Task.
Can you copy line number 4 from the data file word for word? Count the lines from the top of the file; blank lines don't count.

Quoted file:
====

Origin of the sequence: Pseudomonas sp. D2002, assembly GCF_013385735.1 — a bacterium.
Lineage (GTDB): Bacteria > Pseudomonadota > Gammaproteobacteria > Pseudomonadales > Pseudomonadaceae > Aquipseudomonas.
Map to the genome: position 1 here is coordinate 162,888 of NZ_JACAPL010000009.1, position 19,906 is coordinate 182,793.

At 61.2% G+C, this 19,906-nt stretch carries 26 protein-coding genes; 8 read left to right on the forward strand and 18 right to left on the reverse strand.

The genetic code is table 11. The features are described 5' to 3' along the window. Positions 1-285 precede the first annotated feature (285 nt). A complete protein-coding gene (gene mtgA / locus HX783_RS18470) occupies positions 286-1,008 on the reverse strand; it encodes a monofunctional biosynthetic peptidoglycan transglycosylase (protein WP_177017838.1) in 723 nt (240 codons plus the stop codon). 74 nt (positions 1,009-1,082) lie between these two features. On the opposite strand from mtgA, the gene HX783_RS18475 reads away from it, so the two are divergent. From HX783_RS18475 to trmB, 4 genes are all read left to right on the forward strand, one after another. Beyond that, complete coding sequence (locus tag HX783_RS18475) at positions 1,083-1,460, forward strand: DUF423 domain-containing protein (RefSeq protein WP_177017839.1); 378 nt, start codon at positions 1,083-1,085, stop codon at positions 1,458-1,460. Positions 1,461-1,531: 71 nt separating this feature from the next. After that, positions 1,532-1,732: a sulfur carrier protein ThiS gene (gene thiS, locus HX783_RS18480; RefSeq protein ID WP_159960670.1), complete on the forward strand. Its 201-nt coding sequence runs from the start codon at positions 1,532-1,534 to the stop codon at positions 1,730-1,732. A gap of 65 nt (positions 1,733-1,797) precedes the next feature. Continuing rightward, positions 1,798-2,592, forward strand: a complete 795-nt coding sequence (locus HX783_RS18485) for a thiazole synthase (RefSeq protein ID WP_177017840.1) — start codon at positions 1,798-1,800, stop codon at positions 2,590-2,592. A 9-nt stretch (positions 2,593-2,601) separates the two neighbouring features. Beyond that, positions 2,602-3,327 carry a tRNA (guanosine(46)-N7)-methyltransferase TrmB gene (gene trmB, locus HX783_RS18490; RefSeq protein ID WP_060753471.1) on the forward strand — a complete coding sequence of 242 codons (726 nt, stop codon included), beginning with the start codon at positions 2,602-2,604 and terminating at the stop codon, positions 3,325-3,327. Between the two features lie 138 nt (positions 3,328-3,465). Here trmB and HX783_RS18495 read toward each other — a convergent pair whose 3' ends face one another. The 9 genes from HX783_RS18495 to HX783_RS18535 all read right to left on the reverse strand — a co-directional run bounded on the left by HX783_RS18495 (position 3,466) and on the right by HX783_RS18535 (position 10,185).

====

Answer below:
At 61.2% G+C, this 19,906-nt stretch carries 26 protein-coding genes; 8 read left to right on the forward strand and 18 right to left on the reverse strand.